Released in 2019, “El hoyo” is a Spanish horror and science fiction film that has garnered enormous success among international audiences. Crafted by director Galder Gaztelu-Urrutia, this Netflix original production captivates viewers with its disturbing portrayal of a dystopian reality filled with multiple layers of reflection.
A Deep Dive into “El hoyo”
Attention: Spoiler Alert!
Engaging, heavy, and thought-provoking, “El hoyo” offers subtle hints and unanswered questions that the viewer must carefully navigate. The premise is simple yet terrifying: the protagonist, Goreng, finds himself in a vertically structured prison, with two inmates per level and a massive rectangular hole in the center. Each day, a platform descends carrying a lavish feast filled with the finest delicacies.
The individuals on the first level have the privilege of dining first. As time passes, the platform descends to the subsequent levels, ensuring everyone gets a chance to eat. This ritual repeats across countless levels, forcing individuals to consume the leftovers of those above. In this world, food is the only currency for survival.
Interestingly, the characters’ names have culinary references. For instance, Goreng is the name of a recipe from Indonesia, Malaya, and Singapore, while Barahat refers to a blend of Arab spices.
As we follow the protagonists’ struggle to survive, we also uncover various symbols and sociopolitical critiques.
A Profound Metaphor on Class Division
“Eat or be eaten”
Goreng’s first companion in the prison is Trimagasi, an elderly man who has spent a long time in the hole and explains how things work. He maintains strict distance from others, emphasizing the need for self-preservation: it’s a matter of “eat or be eaten.”
This man, who has gone mad due to the consumerist society, confronts the situation with absolute normality (to him, everything is “obvious”). Trimagasi chooses to carry a self-sharpening knife, a tool for attacking and defending himself at all costs. Through his treatment of those below, Trimagasi reveals the isolating nature of the system, where everyone is alone and pitted against each other.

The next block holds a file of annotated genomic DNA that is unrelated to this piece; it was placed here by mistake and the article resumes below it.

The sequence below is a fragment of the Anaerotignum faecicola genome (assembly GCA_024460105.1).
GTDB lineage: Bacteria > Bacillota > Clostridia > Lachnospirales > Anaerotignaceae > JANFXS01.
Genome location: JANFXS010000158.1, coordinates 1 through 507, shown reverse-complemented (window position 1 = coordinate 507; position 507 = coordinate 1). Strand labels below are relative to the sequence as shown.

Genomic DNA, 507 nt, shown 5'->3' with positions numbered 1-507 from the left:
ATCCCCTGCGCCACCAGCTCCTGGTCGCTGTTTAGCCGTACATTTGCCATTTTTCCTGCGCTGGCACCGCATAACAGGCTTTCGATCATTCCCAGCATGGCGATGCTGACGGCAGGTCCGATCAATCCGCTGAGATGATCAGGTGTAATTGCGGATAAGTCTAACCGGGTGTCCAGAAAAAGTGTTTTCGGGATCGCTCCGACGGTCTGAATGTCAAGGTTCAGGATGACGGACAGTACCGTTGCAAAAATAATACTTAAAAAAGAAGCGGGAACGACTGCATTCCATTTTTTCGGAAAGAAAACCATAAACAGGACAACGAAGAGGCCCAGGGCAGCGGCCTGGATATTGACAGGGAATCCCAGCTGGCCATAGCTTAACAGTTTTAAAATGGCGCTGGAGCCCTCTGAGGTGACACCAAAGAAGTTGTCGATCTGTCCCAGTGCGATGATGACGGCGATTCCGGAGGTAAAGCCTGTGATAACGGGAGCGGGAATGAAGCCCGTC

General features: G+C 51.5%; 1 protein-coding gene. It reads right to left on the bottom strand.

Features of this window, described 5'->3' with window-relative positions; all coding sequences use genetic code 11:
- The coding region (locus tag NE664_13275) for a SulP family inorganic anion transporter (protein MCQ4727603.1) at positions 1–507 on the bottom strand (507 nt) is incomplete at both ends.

“Eating can be easy or difficult, depending on your class…”
The established hierarchy implies that levels don’t communicate or collaborate with each other; those below don’t speak to those above, and vice versa. The system seems designed to isolate individuals, preventing organized or collective action.
From the beginning of the film, viewers witness the stark contrast between the excessively luxurious, pristine kitchens and the miserable existence in the hole. The scene where we witness the banquet being consumed and devoured as it descends is a stark representation of the scarcity caused by the excesses of those at the top of the hierarchy.
Desperation drives people to become killers, as those at the bottom are forced to kill and resort to cannibalism as a last resort for survival.
Almost being devoured by Trimagasi, Goreng awakens on level 171. He is forced to eat the flesh of his former companion, Trimagasi, until Imogiri, his new cellmate, changes the narrative.
Imogiri, who formerly worked for the administration and volunteered for the “experience,” attempts to disrupt the system by dividing the food into portions. She believes in “spontaneous solidarity,” but her efforts are met with mockery and insults for days.
Frustrated, Goreng compels the lower levels to comply by threatening to spread feces on the food whenever the platform passes their level: “Solidarity or shit!”
Descend to Ascend
However, everything changes with the arrival of Baharat, their third cellmate. A believer in God and filled with hope, Baharat embraces Goreng’s plan to take control of the platform and redistribute the food.